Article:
Nyanzi has become notorious in Uganda for using this strategy in a number of ways. In 2016, for example, the academic staged a nude protest at Makerere University, her former employer, following a dispute. In 2017, she rebuked Education Minister and First Lady Janet Museveni for claiming there was no budget to buy sanitary pads for girls in school. In a post on Facebook, Nyanzi criticised Janet and referred to the president as a “pair of buttocks”. Nyanzi was charged with “cyber harassment and offensive communication” for that post too.

However, Nyanzi is not only mighty on paper. She is perhaps even mightier on the streets, despite Uganda’s 2013 Public Order Management Act, which has been used to curb dissent in an increasingly unsettled society. Following Janet Museveni’s comments, for example, the activist started the campaign #Pads4Uganda to raise money for school girls to buy sanitary pads and therefore avoid having to drop out of school. She has marched against the rape and murder of women, and spent days and nights with torture victims in hospital.

Nyanzi’s current court case therefore is just the latest instance of her standing up to a patriarchal society and government widely accused of corruption, bad governance and economic mismanagement. Along with her refusal to take a seat in court in her case, Nyanzi also waived her right to bail earlier in the year, telling reporters that “leaving prison without knowing your fate is a total disturbance. It’s an illusion of freedom.”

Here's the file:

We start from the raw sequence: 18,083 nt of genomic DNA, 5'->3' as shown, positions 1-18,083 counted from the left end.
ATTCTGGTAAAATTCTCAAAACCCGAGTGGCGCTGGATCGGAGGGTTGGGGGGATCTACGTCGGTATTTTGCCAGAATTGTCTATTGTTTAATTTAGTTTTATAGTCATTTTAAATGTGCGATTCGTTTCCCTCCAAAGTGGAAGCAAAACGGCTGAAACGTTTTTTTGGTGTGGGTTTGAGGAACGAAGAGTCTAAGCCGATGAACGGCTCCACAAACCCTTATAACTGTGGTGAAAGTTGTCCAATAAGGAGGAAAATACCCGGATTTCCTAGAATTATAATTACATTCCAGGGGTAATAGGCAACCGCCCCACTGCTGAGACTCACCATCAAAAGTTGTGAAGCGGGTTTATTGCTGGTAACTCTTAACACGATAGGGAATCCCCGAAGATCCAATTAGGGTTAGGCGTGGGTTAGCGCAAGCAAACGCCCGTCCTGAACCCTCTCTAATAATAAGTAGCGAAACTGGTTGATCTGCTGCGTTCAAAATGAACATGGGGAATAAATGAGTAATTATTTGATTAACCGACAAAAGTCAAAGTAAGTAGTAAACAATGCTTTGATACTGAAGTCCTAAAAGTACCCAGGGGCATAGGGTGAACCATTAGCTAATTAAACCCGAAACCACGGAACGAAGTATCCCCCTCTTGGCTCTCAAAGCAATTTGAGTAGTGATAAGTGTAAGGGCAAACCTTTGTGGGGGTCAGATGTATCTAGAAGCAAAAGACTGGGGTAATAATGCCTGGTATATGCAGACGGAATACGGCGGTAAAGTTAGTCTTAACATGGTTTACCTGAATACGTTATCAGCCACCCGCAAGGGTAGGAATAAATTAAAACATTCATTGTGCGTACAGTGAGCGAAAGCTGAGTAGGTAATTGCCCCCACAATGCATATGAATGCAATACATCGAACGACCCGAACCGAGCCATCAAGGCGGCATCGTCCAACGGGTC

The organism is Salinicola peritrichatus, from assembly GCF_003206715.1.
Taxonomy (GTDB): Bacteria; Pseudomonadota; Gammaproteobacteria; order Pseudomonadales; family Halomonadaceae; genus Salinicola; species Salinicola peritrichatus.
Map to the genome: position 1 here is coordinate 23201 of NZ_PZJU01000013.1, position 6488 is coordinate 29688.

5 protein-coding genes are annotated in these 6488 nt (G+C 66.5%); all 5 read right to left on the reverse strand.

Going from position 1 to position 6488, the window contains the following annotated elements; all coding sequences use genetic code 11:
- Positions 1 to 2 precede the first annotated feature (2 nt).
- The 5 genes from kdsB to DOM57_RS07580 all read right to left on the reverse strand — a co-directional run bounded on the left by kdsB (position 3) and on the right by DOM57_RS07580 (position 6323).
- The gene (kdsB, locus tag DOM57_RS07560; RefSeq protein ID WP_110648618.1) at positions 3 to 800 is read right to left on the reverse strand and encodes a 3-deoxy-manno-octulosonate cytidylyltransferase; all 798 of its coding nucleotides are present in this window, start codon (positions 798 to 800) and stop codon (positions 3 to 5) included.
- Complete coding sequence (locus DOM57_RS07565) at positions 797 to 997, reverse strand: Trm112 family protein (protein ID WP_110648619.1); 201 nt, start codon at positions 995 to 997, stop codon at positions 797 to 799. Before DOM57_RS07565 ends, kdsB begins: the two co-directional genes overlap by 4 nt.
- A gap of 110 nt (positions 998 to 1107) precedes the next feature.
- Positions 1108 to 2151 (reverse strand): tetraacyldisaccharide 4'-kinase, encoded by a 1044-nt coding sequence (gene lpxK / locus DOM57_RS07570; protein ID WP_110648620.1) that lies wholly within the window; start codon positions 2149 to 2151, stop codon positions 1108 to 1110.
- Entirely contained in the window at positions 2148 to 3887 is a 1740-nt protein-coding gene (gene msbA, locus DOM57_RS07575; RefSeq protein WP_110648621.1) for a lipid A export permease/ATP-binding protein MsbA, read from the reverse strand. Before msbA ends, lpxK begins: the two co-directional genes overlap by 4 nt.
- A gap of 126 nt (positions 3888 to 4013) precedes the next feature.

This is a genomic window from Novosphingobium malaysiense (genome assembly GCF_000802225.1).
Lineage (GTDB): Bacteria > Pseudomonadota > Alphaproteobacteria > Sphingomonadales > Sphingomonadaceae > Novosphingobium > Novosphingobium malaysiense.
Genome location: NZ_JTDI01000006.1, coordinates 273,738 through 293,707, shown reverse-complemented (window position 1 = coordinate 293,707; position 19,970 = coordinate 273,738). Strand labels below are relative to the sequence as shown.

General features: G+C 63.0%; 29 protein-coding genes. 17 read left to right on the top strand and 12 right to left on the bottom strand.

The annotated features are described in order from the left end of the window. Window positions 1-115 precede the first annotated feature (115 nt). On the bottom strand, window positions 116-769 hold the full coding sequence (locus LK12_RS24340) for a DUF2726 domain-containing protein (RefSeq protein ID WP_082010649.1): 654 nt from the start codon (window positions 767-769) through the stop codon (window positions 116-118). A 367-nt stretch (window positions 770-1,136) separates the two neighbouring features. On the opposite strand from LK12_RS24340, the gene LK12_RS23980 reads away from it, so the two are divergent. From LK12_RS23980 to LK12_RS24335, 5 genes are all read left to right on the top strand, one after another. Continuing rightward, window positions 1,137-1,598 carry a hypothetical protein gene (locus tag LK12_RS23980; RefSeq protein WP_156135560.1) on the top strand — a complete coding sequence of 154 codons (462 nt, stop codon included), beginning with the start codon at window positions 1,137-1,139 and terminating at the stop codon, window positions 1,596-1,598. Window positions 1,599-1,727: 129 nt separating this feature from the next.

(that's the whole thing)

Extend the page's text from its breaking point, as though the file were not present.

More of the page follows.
Defiance and dissent

Nyanzi has proven deeply courageous in confronting President Museveni’s regime, but her activism has come at a personal cost. The state has questioned her mental health using an old colonial law and sought to paint her as a “mad woman” as a way to try to silence her, playing into age-old misogynist narratives. The experience of being in prison for eight months has also affected even the roaring and fearless Nyanzi. In January, the academic appeared in court having lost a lot of weight, with a cannula in her hand and her dreadlocks shaved. She told journalists she had suffered a miscarriage while in prison because the authorities had not provided decent medical care.

Nonetheless, the activist remains defiant. Even on the day, the court deemed that Nyanzi had a case to answer, she was the least shocked in the room. She was seen beaming and told African Arguments that she is determined to use her case “to educate the nation”. Her lawyers have asked the court to summon 20 witnesses including President Museveni.

Through her actions, Nyanzi has shown that fighting for a free, democratic and equal Uganda does not come free. President Museveni has used various tools to try to gag those demanding change, but Nyanzi is not easily silenced. Her struggle stands as a symbol of a nation afflicted by repression and an ageing leader whose intolerance for dissent continues to grow. Her story is one that reminds Ugandans that the struggle for freedom has never been achieved by playing to the standards of civility set by those in power.